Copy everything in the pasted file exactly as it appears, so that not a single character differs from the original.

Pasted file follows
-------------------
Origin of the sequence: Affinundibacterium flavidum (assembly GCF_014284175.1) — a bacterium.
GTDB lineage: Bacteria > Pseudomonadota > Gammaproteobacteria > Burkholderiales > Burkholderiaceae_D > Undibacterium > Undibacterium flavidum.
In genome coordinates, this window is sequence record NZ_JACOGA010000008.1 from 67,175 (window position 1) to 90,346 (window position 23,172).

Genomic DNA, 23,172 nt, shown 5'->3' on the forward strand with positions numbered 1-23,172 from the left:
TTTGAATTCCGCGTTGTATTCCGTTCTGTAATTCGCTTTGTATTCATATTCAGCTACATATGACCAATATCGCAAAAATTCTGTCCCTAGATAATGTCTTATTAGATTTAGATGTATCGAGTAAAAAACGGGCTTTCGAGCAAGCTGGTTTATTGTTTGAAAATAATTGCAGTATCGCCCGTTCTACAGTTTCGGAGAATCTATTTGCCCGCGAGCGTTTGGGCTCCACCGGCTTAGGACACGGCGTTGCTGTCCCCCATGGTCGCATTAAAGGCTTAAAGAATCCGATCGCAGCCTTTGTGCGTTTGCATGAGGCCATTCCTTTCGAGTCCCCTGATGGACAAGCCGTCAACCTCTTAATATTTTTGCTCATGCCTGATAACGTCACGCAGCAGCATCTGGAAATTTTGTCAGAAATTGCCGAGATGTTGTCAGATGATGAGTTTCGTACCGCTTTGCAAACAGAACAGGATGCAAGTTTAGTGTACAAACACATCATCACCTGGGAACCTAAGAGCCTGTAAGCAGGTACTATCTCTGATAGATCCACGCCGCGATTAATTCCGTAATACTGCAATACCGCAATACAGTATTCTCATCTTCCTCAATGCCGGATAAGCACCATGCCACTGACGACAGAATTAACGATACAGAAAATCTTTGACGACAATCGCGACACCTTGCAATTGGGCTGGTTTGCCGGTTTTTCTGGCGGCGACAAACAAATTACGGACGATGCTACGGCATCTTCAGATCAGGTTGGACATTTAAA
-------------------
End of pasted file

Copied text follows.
Origin of the sequence: Affinundibacterium flavidum (assembly GCF_014284175.1) — a bacterium.
GTDB lineage: Bacteria > Pseudomonadota > Gammaproteobacteria > Burkholderiales > Burkholderiaceae_D > Undibacterium > Undibacterium flavidum.
In genome coordinates, this window is sequence record NZ_JACOGA010000008.1 from 67,175 (window position 1) to 90,346 (window position 23,172).

Genomic DNA, 23,172 nt, shown 5'->3' on the forward strand with positions numbered 1-23,172 from the left:
TTTGAATTCCGCGTTGTATTCCGTTCTGTAATTCGCTTTGTATTCATATTCAGCTACATATGACCAATATCGCAAAAATTCTGTCCCTAGATAATGTCTTATTAGATTTAGATGTATCGAGTAAAAAACGGGCTTTCGAGCAAGCTGGTTTATTGTTTGAAAATAATTGCAGTATCGCCCGTTCTACAGTTTCGGAGAATCTATTTGCCCGCGAGCGTTTGGGCTCCACCGGCTTAGGACACGGCGTTGCTGTCCCCCATGGTCGCATTAAAGGCTTAAAGAATCCGATCGCAGCCTTTGTGCGTTTGCATGAGGCCATTCCTTTCGAGTCCCCTGATGGACAAGCCGTCAACCTCTTAATATTTTTGCTCATGCCTGATAACGTCACGCAGCAGCATCTGGAAATTTTGTCAGAAATTGCCGAGATGTTGTCAGATGATGAGTTTCGTACCGCTTTGCAAACAGAACAGGATGCAAGTTTAGTGTACAAACACATCATCACCTGGGAACCTAAGAGCCTGTAAGCAGGTACTATCTCTGATAGATCCACGCCGCGATTAATTCCGTAATACTGCAATACCGCAATACAGTATTCTCATCTTCCTCAATGCCGGATAAGCACCATGCCACTGACGACAGAATTAACGATACAGAAAATCTTTGACGACAATCGCGACACCTTGCAATTGGGCTGGTTTGCCGGTTTTTCTGGCGGCGACAAACAAATTACGGACGATGCTACGGCATCTTCAGATCAGGTTGGACATTTAAA